Sunday, January 14, 2007

Va'eira, Shemos 9:24. Fire and Ice

Parts of this are based on the Sfas Emes here from year reish lamed hei.

The Gemora in the fifth perek of Brachos says that “afilu nachash karuch ahl akeivo eino mafsik b’tfilah. Akrav, mafsik.” If one finds a snake coiled around his ankle as he recites the Amida, the Shmoneh Esrei, he may not interrupt his davenning. If, on the other hand, he finds a scorpion, he should immediately stop. The Gemara says that a snake can be calmed by rhythmic movement, but an akrav is an immediate danger.

The Sfas Emes brings from a sefer “Ohr Yisrael” from the Rav Hamagid (I don’t know who he is referring to– The mefareish haRambam or someone else) that a snake kills by overheating the victim, while a scorpion kills by chilling him. (This is also stated in the Marsha in Brachos on 57b D’H “The tail of Akrav is in Nehar Dinor.”) The deeper meaning in Chazal's symbols is that there are two things that interfere with a person’s growth in ruchnius. One is the aveiros of heat, of passion, of the tayvos. That type of aveira is terrible, but a person can have a relationship with Hashem despite them, and can grow and overcome those aveiros. The other type is the aveiro of cold, of kerirus, of apathy, of not feeling that a relationship with Hashem is important, of not having hislahavus in avodas Hashem. That aveira does not seem so terrible. It is merely a sin of omission, it is just the sin of being indifferent, of being cool. But that sin is an absolute impediment to spiritual growth. This k’rirus is the beginning of leitzanus, of indifference, of treating Torah and Mitzvos as if they were trivial, mere distractions. If a person has the aveiros of heat, of taivos, he is not mafsik from t’filla, he is still capable of growth in has relationship with Hashem. But if he is cold, his tfilla is meaningless, he might as well stop davenning.

These two destructive possibilities are symbolized in Makkas Borod. Makkas Borod was when Hashem rained down on Mitzrayim two destructive elements, fire and ice. Both are destructive, and both threaten life. But Chazal are telling us that ice is worse than fire. (So the answer to Robert Frost’s question is, “Ice.”)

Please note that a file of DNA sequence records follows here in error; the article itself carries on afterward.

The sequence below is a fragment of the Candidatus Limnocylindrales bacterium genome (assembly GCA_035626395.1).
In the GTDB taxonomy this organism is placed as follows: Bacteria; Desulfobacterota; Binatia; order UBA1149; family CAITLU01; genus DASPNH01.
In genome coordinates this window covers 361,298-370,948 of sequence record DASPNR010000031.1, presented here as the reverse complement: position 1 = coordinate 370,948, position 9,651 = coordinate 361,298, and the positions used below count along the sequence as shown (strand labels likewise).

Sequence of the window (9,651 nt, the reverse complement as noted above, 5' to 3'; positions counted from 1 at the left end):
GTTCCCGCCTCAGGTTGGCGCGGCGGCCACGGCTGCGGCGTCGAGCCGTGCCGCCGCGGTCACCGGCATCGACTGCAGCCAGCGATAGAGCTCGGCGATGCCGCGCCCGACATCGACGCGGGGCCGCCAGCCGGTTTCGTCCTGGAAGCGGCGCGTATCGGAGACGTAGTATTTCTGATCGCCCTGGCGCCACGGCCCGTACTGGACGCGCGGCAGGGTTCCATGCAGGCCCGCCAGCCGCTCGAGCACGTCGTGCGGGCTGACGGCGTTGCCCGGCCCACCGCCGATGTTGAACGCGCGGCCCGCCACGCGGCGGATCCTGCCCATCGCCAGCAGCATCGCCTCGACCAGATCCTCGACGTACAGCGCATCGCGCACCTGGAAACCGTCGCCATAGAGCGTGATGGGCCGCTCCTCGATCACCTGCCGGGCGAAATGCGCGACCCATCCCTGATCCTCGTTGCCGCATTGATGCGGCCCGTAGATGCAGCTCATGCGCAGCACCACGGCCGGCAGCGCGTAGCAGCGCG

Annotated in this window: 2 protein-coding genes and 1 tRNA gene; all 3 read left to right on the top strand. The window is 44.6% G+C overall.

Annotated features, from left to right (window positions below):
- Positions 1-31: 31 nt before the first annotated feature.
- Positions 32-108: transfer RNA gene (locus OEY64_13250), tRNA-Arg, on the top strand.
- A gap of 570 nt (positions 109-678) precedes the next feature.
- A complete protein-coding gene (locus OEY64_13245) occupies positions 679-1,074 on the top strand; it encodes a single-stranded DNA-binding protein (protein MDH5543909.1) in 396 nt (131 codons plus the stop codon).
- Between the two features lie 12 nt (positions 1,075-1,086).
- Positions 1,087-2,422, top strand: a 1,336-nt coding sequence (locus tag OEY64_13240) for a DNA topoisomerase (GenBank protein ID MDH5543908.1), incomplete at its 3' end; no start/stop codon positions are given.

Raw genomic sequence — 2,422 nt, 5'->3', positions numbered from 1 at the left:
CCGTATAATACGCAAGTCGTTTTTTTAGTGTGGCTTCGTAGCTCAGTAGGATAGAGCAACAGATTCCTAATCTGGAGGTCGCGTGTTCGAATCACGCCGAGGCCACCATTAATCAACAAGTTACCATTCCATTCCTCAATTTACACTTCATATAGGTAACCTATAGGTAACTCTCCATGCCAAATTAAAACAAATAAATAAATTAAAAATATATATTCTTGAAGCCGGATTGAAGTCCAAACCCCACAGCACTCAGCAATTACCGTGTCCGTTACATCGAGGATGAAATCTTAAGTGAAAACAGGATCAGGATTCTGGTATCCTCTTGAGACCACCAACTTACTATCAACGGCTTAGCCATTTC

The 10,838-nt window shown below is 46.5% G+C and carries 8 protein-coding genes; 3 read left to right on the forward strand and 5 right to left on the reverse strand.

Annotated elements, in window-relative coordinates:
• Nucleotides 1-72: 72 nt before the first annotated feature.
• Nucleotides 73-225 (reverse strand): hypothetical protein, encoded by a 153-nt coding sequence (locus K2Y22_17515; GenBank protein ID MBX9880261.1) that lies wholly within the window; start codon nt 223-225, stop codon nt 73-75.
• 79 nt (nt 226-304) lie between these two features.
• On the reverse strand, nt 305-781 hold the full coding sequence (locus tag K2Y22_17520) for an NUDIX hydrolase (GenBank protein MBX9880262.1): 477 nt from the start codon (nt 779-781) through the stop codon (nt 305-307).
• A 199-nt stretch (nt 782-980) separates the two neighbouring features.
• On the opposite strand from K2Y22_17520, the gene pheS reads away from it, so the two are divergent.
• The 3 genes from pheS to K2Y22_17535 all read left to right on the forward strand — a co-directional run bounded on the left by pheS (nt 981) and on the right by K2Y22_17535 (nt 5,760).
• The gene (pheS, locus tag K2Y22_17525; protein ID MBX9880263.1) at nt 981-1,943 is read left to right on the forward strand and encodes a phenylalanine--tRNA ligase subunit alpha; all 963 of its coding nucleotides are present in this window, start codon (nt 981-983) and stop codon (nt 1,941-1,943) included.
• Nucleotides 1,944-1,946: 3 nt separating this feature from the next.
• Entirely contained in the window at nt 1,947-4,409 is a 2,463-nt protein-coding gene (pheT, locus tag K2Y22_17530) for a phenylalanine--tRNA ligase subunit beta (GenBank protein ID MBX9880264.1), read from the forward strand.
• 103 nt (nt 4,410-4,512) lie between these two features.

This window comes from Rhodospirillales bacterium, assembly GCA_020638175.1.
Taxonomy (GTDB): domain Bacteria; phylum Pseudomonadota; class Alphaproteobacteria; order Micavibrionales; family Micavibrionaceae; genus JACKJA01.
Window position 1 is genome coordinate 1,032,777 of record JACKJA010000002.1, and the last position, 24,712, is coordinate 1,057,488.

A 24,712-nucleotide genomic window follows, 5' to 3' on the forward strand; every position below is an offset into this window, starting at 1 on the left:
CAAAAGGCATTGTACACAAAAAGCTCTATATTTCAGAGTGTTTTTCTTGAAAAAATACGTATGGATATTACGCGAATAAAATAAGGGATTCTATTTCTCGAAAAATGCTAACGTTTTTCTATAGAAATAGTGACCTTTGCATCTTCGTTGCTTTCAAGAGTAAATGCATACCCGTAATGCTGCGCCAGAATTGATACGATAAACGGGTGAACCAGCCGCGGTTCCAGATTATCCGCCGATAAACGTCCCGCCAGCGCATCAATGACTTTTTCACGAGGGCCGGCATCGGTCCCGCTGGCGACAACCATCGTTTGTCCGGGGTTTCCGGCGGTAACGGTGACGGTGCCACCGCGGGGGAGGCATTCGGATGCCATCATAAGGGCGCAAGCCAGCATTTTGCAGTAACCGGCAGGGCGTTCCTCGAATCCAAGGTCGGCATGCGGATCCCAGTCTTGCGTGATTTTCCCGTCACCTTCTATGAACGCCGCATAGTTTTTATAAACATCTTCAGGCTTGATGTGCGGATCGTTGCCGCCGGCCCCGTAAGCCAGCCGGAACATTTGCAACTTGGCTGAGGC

Every nation has a national symbol. Russia is the Bear, America the Eagle. What was the symbol of Egypt? If you remember Tutankhamen’s sarcophagus, you will remember his shel rosh, the Uraeus, the serpent in middle of his crown. The symbol of Egypt was the snake, the serpent. This is also alluded to in the Haftorah, where Pharaoh is called the great serpent lying in the Nile. Egypt was the zenith, or the nadir, of the aveiros of heat, the aveiros of the Bnei Chom. Amolek, on the other hand, is the one “asher Karcha baderech.” Amalek represents the aveira of k’rirus, and the symbol of Amalek is the Akrov. The Torah says "Asher Karcha Baderech." Literally, Karcha means 'ambushed you'. But Karcha also means 'cooled you.' (Note: The Sfas Emes doesn’t say this with certitude. He says “efsher” that Amalek is the Akrav. And the fact that the Gaon, cited later, also doesn’t have any such reference, indicates that the Sfas Emes’es use of Akrov as Amolek is a novelty without any explicit support in Chazal.) The aveira of Mitzrayim can be overcome. The aveira of Amaleik is much more dangerous. It may seem innocuous, but in fact it can be a greater problem.

There is a sefer called Mima’amkim from Mandlebaum from Har Nof, and in Shemos ma’amar 39, p. 396, he brings a bunch of the Gra’s torah explaining the concept of akrav and nochosh, including on Brachos 32 about being mafsik in T’filla. Regarding Nachash, the Gaon says like the Sfas Emes, that Nachash means aveiros of taiva. He explains Akrav as meaning Avodah Zarah, and he explains the gemara exactly like the Sfas Emes, that once a person has machshavos of Avodah Zarah, his tfilla is a waste of time, because in Avodah Zarah machshavah is mitztareif to maiseh, but other aveiros, even b’po’eil, he doesn’t have a din mummar l’chol hatorah, so his t’filla is still t’filla. The mar’ei makom are: Tikkunei Zohar 185:72, 59:3, 421:52:71 (I’m not sure whether the last letters mean 71 or omud alef), Mishlei 17:11 (where he just says that nochosh means mirmoh and akrov means rah), and Reiah Mehemna Vayikra gimmel ayin beis. (Thank you, Anonymous, for the mar'eh mokom.)

Eric Hoffer once observed that "The opposite of the religious fanatic is not the fanatical atheist but the gentle cynic who cares not whether there is a god or not."


  1. Reish Ayin Mem stands for Raya Mehemna - a section in the Zohar.